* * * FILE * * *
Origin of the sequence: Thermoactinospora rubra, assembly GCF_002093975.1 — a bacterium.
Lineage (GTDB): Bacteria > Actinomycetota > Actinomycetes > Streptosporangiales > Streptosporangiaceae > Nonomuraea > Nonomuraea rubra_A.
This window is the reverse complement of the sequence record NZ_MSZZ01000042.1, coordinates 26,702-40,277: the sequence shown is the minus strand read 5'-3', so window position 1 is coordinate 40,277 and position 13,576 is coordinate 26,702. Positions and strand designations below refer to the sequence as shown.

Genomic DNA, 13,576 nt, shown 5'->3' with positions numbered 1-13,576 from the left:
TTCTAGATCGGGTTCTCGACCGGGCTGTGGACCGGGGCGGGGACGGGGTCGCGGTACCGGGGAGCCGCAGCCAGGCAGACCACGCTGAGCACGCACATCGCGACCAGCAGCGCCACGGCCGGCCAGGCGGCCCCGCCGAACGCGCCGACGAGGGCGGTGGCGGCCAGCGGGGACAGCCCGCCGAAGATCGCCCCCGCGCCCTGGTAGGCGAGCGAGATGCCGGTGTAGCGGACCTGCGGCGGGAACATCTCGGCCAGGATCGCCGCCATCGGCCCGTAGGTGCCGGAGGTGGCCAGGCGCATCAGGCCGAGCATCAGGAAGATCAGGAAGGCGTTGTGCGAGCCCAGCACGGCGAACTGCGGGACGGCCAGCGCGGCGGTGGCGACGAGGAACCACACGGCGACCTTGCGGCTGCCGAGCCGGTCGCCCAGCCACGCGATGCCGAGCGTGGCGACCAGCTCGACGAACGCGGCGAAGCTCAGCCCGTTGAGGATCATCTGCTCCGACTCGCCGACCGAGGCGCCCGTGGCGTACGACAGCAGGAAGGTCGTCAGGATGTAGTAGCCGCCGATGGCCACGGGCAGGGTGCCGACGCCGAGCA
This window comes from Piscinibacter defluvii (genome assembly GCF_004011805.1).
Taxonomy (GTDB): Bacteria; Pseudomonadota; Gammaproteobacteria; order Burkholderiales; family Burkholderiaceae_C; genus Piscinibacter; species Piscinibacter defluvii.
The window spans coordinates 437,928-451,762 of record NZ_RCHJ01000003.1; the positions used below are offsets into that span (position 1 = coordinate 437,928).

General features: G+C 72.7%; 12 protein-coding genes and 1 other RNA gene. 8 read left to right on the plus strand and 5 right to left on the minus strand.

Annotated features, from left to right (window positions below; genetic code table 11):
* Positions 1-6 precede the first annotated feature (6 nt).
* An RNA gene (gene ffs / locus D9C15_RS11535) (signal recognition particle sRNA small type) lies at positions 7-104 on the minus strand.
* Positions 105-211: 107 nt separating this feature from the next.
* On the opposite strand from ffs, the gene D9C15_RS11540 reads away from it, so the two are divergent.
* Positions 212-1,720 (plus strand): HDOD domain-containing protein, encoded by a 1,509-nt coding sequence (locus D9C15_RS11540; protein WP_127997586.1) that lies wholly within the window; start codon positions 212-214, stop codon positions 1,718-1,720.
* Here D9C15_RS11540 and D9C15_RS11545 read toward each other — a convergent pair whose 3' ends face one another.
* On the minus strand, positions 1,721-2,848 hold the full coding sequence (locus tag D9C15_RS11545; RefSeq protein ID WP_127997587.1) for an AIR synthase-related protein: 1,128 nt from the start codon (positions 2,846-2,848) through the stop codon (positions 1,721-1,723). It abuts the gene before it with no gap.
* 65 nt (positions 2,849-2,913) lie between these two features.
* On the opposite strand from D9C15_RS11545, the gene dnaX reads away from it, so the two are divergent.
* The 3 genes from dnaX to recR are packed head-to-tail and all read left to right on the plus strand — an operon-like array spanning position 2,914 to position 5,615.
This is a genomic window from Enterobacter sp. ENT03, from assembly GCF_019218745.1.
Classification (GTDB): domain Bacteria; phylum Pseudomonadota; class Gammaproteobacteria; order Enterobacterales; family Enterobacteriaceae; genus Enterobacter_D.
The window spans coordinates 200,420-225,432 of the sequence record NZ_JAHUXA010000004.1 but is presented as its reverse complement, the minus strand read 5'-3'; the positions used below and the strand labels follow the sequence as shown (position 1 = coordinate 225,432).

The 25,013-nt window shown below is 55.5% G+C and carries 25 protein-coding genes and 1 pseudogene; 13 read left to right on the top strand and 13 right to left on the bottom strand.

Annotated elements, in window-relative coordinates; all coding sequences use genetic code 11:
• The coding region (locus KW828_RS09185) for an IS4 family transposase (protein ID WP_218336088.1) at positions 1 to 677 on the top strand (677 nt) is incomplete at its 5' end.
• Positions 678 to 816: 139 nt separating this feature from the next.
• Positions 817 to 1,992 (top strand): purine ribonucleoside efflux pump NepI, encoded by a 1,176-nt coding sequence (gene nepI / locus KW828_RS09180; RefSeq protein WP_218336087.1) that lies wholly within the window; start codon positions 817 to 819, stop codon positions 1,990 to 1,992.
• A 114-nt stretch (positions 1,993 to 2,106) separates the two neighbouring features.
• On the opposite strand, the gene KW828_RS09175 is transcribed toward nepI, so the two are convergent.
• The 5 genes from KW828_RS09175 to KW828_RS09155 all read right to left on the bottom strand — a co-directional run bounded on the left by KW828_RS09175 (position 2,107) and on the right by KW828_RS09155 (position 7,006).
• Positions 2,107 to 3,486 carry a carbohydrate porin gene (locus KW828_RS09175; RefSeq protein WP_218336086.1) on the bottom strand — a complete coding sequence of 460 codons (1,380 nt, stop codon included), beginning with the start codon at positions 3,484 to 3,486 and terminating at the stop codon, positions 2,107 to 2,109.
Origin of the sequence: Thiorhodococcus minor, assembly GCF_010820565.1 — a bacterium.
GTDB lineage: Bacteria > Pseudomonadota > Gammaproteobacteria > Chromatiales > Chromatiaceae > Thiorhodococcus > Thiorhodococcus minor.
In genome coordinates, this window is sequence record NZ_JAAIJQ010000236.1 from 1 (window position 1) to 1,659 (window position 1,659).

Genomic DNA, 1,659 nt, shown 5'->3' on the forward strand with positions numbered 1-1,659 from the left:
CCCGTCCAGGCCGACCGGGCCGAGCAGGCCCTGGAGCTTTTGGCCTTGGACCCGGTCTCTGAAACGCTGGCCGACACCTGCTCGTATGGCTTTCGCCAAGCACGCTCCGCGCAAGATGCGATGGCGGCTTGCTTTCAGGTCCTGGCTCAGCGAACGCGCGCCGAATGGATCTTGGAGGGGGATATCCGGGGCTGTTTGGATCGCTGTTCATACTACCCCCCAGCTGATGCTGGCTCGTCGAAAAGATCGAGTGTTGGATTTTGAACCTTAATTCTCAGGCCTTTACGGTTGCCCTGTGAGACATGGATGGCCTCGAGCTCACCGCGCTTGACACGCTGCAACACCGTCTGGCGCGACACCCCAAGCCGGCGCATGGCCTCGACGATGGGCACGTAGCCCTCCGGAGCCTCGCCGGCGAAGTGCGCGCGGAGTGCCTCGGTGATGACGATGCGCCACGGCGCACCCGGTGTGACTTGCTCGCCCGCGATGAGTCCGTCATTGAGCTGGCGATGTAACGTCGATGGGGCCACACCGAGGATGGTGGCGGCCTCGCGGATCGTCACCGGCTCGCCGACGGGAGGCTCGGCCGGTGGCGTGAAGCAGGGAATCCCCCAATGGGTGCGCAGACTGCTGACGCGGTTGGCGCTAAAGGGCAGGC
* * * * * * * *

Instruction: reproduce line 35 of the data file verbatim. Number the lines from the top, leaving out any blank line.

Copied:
In genome coordinates, this window is sequence record NZ_JAAIJQ010000236.1 from 1 (window position 1) to 1,659 (window position 1,659).